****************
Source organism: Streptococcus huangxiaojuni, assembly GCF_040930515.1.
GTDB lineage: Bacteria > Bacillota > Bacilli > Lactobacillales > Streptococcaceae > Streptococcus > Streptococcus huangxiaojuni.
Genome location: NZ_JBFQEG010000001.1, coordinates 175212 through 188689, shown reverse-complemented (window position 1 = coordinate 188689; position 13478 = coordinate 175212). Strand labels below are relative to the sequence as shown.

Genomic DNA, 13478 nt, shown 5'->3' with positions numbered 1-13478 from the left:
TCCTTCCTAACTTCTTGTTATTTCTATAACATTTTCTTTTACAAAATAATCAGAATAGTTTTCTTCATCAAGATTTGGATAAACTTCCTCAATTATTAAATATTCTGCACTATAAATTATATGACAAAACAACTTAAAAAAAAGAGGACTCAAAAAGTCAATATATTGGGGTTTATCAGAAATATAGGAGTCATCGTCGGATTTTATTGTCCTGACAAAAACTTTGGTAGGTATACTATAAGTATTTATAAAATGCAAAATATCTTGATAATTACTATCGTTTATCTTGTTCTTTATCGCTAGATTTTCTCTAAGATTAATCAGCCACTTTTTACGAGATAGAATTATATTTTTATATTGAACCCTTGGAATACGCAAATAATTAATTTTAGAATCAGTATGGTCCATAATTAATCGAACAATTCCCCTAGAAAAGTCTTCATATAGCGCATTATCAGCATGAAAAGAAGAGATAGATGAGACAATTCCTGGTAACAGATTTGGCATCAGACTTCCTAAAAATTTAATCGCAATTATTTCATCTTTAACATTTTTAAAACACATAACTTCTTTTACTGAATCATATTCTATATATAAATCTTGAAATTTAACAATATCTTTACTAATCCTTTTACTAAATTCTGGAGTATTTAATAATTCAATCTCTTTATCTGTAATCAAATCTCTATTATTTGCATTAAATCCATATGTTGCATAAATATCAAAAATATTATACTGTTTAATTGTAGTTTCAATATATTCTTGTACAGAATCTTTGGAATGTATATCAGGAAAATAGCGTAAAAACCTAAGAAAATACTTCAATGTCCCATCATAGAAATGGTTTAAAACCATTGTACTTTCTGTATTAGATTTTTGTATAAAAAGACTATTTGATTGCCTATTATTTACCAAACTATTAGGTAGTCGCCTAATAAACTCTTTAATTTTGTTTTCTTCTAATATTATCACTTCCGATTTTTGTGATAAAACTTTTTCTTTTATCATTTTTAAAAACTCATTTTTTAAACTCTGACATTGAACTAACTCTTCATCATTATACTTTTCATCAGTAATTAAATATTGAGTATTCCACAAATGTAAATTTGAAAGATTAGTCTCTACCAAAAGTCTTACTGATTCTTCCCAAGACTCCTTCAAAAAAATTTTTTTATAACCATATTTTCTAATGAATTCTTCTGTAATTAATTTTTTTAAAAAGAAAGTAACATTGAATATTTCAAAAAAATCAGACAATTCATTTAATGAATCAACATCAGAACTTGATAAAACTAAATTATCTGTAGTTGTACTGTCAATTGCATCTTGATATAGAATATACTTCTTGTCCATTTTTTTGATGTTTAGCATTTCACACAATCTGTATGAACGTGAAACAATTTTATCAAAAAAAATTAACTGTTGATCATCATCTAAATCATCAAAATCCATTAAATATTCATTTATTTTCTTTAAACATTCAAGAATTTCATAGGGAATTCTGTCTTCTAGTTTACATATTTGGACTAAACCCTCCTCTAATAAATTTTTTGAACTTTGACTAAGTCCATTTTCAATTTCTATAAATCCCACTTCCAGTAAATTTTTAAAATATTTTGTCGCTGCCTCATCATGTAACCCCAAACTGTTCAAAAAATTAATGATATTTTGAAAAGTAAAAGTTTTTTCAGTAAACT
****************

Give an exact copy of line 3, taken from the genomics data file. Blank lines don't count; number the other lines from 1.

Genome location: NZ_JBFQEG010000001.1, coordinates 175212 through 188689, shown reverse-complemented (window position 1 = coordinate 188689; position 13478 = coordinate 175212). Strand labels below are relative to the sequence as shown.